Salt sculptures by Motoi Yamamoto

 Images Blog 2009 12 Mo7
Japanese artist Motoi Yamamoto sculpts with salt. Hi-Fructose interviewed Yamamoto about his incredibly-intricate, yet temporary, installations. From Hi-Fructose:
 Images Blog 2009 12 Mo9 Salt seems to possess a close relation with human life beyond time and space. Moreover, especially in Japan, it is indispensable in the death culture. After my sister's death, what I began to do in order to accept this reality was examine how death was dealt with in the present social realm. I posed several related themes for myself such as brain death or terminal medical care and picked related materials accordingly. I then came to choose salt as a material for my work. This was when I started to focus on death customs in Japan. In the beginning, I was interested in the fact that salt is used in funerals or in its subtle transparency. But gradually I came to a point where the salt in my work might have been a part of some creature and supported their lives. Now I believe that salt enfolds the メmemory of livesモ. I have thus had a special feeling since I started using it as a material.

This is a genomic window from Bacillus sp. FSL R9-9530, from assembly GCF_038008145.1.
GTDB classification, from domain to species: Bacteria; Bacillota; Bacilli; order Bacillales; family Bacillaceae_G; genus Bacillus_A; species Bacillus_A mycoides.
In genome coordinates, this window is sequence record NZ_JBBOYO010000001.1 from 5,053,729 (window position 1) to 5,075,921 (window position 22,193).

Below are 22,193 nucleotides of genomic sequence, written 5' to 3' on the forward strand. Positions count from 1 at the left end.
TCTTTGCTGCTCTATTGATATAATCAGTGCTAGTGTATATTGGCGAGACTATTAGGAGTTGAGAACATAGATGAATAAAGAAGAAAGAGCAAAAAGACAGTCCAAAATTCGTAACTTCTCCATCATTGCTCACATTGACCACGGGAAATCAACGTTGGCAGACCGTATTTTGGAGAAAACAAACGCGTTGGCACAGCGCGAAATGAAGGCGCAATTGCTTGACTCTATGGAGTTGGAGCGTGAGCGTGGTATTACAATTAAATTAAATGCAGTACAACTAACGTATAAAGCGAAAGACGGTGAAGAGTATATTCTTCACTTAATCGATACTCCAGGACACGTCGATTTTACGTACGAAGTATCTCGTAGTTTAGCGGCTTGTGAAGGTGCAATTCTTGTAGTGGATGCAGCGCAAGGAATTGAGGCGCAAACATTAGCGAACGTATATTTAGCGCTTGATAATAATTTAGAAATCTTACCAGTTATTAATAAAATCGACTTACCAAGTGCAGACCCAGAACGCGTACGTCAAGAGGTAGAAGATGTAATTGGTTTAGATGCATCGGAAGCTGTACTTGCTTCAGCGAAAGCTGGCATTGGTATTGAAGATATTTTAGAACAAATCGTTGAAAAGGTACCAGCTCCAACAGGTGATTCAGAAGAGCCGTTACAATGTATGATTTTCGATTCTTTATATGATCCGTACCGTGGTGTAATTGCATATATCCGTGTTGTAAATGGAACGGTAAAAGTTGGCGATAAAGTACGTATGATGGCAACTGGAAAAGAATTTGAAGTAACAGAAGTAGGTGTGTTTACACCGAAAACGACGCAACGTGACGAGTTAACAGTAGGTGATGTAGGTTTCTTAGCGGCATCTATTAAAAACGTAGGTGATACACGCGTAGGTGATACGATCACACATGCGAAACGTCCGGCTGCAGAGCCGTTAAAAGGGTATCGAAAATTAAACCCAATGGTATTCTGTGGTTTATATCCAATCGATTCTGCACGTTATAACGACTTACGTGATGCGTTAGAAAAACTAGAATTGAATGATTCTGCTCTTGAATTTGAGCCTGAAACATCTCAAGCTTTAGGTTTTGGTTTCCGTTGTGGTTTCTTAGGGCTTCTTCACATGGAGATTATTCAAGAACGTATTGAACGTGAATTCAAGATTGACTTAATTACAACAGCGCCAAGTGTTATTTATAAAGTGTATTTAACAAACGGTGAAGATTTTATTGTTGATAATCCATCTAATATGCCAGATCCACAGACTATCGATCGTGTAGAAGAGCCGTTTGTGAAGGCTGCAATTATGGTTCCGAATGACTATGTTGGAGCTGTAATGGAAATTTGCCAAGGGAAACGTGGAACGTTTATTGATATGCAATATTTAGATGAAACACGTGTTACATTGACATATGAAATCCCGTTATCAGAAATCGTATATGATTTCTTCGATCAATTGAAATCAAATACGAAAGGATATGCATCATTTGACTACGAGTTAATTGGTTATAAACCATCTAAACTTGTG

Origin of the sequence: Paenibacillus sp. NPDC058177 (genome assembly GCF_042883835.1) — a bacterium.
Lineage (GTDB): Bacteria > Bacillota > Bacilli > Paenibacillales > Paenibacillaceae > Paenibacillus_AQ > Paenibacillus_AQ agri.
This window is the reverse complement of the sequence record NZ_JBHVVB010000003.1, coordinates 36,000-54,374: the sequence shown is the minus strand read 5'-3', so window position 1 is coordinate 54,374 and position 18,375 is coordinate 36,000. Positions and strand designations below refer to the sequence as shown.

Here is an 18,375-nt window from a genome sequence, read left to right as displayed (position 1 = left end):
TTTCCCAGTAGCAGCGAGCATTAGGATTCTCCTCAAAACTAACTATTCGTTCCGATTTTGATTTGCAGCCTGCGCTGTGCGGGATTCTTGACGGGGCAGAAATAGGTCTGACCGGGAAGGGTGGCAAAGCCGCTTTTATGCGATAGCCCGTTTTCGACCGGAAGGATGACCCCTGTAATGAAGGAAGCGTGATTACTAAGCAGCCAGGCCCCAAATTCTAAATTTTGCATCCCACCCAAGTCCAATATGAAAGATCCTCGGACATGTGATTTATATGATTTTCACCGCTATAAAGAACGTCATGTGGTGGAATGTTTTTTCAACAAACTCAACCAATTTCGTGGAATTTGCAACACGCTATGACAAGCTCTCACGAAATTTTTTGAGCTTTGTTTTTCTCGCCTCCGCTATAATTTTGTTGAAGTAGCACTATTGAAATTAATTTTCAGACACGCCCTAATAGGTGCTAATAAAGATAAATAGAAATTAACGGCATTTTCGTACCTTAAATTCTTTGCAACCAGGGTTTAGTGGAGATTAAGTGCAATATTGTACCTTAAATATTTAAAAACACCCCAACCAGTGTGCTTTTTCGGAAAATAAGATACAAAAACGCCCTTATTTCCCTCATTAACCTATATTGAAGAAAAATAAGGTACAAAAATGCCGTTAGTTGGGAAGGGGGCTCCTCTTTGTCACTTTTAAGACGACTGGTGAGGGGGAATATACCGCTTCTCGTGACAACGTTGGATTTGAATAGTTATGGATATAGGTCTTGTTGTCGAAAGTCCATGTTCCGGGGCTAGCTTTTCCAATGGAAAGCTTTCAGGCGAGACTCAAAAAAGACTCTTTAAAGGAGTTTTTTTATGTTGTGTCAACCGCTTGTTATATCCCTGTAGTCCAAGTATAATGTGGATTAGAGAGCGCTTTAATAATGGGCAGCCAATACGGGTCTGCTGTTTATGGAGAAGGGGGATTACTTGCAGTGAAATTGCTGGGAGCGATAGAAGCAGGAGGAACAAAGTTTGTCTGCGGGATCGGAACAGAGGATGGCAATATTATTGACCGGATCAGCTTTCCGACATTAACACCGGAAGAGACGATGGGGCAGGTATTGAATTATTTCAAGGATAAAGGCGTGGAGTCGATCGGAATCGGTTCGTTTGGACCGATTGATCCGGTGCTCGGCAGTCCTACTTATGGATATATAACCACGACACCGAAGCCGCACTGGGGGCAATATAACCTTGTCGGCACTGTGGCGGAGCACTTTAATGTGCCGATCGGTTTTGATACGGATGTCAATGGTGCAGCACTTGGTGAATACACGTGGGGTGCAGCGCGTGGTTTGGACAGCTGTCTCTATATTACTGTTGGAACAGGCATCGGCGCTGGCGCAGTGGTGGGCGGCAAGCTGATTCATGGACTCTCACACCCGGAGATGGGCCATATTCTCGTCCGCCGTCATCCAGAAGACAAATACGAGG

Video after the jump.


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  1. Salt seems to possess a close relation with human life…

    oh yes, how very true

    …beyond time and space

    Gahhhhh, why do they keep talking!!!!!

  2. He tried using pepper, but sneezing made the work entirely too temporary.

    A group show with a guy who works with slugs proved disastrous.

    In a contest, he proved to be an artist worth his salt. (No one could lick him.)

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